Dynamics of finite self-gravitating systems with a dissipative gas component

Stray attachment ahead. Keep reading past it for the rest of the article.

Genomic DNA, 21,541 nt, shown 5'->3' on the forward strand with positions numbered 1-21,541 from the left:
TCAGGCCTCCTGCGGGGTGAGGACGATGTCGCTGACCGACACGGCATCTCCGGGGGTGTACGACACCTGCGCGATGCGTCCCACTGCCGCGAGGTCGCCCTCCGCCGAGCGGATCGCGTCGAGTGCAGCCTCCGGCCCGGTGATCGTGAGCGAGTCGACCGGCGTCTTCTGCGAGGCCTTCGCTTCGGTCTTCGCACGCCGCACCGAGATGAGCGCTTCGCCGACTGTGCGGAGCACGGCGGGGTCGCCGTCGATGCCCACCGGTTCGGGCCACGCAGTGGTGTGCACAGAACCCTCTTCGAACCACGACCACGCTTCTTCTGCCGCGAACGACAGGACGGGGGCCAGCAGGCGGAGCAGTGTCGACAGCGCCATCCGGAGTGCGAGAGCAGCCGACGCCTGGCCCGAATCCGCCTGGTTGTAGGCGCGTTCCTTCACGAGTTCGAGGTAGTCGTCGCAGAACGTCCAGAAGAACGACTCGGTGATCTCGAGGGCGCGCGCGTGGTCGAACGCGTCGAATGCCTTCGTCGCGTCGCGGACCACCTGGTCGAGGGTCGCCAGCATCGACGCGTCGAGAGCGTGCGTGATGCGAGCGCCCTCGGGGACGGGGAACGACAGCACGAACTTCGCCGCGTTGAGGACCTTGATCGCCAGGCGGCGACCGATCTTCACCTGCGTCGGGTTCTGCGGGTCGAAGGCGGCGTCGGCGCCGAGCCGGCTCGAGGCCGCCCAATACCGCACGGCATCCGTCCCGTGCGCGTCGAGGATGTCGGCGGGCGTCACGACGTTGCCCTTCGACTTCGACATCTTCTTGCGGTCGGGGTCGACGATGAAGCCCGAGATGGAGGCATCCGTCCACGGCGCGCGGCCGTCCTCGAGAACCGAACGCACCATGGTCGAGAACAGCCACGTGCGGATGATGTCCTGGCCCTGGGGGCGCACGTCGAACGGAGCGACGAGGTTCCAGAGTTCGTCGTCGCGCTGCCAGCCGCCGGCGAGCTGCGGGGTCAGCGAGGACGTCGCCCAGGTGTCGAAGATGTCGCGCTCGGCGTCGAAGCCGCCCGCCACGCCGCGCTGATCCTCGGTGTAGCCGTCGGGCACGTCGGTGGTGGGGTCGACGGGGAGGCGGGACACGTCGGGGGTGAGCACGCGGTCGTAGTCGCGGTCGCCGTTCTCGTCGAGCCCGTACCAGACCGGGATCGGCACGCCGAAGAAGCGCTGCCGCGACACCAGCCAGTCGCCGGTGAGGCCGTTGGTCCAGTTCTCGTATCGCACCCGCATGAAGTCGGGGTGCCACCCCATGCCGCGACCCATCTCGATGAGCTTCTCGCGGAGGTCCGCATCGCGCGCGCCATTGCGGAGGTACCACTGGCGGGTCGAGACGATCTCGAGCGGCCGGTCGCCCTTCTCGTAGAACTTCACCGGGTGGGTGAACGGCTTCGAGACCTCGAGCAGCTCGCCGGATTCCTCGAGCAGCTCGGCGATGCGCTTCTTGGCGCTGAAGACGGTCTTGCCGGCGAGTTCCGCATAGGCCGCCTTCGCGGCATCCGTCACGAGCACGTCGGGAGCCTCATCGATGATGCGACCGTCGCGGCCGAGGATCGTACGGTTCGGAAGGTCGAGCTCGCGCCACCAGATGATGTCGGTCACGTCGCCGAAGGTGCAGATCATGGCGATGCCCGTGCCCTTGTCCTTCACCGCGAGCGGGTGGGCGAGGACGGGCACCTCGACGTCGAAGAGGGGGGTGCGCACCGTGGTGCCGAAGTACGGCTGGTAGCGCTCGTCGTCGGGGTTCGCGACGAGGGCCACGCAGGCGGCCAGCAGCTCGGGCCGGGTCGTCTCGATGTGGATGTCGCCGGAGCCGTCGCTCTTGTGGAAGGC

We considered the impact of dissipative non-gravitational physics such as gas dynamics on the purely gravitational dynamics of an isolated system {\bf [94]}. We showed that long-lived, but non-stationary, spiral arms can formed as consequence of the violent collapse of an isolated over-density, characterized by a mixture of purely self-gravitating matter and gas that may dissipate energy via radiative cooling. Spiral arms are made of gaseous particles that move coherently because they have acquired a specific phase-space correlation during the gravitational collapse phase: this represents a signature of the violent origin of the arms and implies both the motion of matter and the transfer of energy. In this violent scenario the galaxy consists in a tick and think disk which are {\it not} embedded in an halo structure, that is instead typically formed in a slow and mild bottom-up dynamics.